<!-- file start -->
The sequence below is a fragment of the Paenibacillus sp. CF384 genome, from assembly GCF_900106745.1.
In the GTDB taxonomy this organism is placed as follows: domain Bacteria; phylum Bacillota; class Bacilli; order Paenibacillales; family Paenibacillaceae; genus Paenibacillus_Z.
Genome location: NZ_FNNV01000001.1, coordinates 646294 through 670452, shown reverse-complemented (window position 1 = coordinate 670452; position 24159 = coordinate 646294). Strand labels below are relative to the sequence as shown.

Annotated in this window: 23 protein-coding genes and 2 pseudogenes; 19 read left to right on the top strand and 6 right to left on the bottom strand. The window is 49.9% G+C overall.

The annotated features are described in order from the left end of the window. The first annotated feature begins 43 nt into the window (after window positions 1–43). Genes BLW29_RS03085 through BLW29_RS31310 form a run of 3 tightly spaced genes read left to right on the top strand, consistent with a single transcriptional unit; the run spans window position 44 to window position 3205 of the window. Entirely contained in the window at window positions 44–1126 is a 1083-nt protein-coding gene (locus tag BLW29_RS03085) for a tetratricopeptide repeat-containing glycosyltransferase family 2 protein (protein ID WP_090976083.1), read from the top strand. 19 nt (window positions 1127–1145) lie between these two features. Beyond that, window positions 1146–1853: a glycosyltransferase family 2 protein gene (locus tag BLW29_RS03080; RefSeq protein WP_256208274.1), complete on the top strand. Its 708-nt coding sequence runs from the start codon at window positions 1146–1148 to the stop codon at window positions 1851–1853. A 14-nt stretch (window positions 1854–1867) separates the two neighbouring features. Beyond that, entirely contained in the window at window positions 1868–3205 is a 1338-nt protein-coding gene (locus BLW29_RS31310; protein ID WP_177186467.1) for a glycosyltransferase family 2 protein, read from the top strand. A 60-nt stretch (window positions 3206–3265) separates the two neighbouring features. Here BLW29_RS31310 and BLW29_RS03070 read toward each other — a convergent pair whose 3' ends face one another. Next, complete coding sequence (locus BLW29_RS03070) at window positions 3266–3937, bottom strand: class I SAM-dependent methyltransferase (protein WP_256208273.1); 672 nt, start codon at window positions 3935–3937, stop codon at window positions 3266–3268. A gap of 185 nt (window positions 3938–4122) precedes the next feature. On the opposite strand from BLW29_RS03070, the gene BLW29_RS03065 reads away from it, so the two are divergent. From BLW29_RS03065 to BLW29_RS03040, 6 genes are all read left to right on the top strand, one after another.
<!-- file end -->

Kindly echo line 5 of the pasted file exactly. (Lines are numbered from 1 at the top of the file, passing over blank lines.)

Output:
The annotated features are described in order from the left end of the window. The first annotated feature begins 43 nt into the window (after window positions 1–43). Genes BLW29_RS03085 through BLW29_RS31310 form a run of 3 tightly spaced genes read left to right on the top strand, consistent with a single transcriptional unit; the run spans window position 44 to window position 3205 of the window. Entirely contained in the window at window positions 44–1126 is a 1083-nt protein-coding gene (locus tag BLW29_RS03085) for a tetratricopeptide repeat-containing glycosyltransferase family 2 protein (protein ID WP_090976083.1), read from the top strand. 19 nt (window positions 1127–1145) lie between these two features. Beyond that, window positions 1146–1853: a glycosyltransferase family 2 protein gene (locus tag BLW29_RS03080; RefSeq protein WP_256208274.1), complete on the top strand. Its 708-nt coding sequence runs from the start codon at window positions 1146–1148 to the stop codon at window positions 1851–1853. A 14-nt stretch (window positions 1854–1867) separates the two neighbouring features. Beyond that, entirely contained in the window at window positions 1868–3205 is a 1338-nt protein-coding gene (locus BLW29_RS31310; protein ID WP_177186467.1) for a glycosyltransferase family 2 protein, read from the top strand. A 60-nt stretch (window positions 3206–3265) separates the two neighbouring features. Here BLW29_RS31310 and BLW29_RS03070 read toward each other — a convergent pair whose 3' ends face one another. Next, complete coding sequence (locus BLW29_RS03070) at window positions 3266–3937, bottom strand: class I SAM-dependent methyltransferase (protein WP_256208273.1); 672 nt, start codon at window positions 3935–3937, stop codon at window positions 3266–3268. A gap of 185 nt (window positions 3938–4122) precedes the next feature. On the opposite strand from BLW29_RS03070, the gene BLW29_RS03065 reads away from it, so the two are divergent. From BLW29_RS03065 to BLW29_RS03040, 6 genes are all read left to right on the top strand, one after another.